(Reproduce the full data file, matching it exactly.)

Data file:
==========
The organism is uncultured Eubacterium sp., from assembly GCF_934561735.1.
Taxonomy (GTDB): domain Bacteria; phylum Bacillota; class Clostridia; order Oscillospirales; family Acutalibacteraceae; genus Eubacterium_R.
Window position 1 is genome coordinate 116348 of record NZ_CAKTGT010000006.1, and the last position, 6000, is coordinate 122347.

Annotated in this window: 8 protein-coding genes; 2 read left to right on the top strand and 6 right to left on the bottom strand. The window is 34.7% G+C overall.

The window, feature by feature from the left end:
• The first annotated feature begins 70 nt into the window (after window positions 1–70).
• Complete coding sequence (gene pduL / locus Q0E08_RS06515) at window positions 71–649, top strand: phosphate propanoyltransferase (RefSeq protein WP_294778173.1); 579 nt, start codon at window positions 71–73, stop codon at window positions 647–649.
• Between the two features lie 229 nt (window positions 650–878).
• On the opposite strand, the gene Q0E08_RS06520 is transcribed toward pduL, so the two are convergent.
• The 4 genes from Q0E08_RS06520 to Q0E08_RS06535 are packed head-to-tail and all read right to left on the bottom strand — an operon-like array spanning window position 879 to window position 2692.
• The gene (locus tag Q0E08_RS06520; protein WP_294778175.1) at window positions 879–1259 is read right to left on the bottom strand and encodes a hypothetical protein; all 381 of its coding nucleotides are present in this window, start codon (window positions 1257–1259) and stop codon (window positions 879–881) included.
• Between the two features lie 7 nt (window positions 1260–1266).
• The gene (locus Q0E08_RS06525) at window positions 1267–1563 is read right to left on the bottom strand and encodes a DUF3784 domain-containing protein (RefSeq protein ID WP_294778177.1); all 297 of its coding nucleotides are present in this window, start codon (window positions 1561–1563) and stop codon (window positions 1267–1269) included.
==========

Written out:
The organism is uncultured Eubacterium sp., from assembly GCF_934561735.1.
Taxonomy (GTDB): domain Bacteria; phylum Bacillota; class Clostridia; order Oscillospirales; family Acutalibacteraceae; genus Eubacterium_R.
Window position 1 is genome coordinate 116348 of record NZ_CAKTGT010000006.1, and the last position, 6000, is coordinate 122347.

Annotated in this window: 8 protein-coding genes; 2 read left to right on the top strand and 6 right to left on the bottom strand. The window is 34.7% G+C overall.

The window, feature by feature from the left end:
• The first annotated feature begins 70 nt into the window (after window positions 1–70).
• Complete coding sequence (gene pduL / locus Q0E08_RS06515) at window positions 71–649, top strand: phosphate propanoyltransferase (RefSeq protein WP_294778173.1); 579 nt, start codon at window positions 71–73, stop codon at window positions 647–649.
• Between the two features lie 229 nt (window positions 650–878).
• On the opposite strand, the gene Q0E08_RS06520 is transcribed toward pduL, so the two are convergent.
• The 4 genes from Q0E08_RS06520 to Q0E08_RS06535 are packed head-to-tail and all read right to left on the bottom strand — an operon-like array spanning window position 879 to window position 2692.
• The gene (locus tag Q0E08_RS06520; protein WP_294778175.1) at window positions 879–1259 is read right to left on the bottom strand and encodes a hypothetical protein; all 381 of its coding nucleotides are present in this window, start codon (window positions 1257–1259) and stop codon (window positions 879–881) included.
• Between the two features lie 7 nt (window positions 1260–1266).
• The gene (locus Q0E08_RS06525) at window positions 1267–1563 is read right to left on the bottom strand and encodes a DUF3784 domain-containing protein (RefSeq protein ID WP_294778177.1); all 297 of its coding nucleotides are present in this window, start codon (window positions 1561–1563) and stop codon (window positions 1267–1269) included.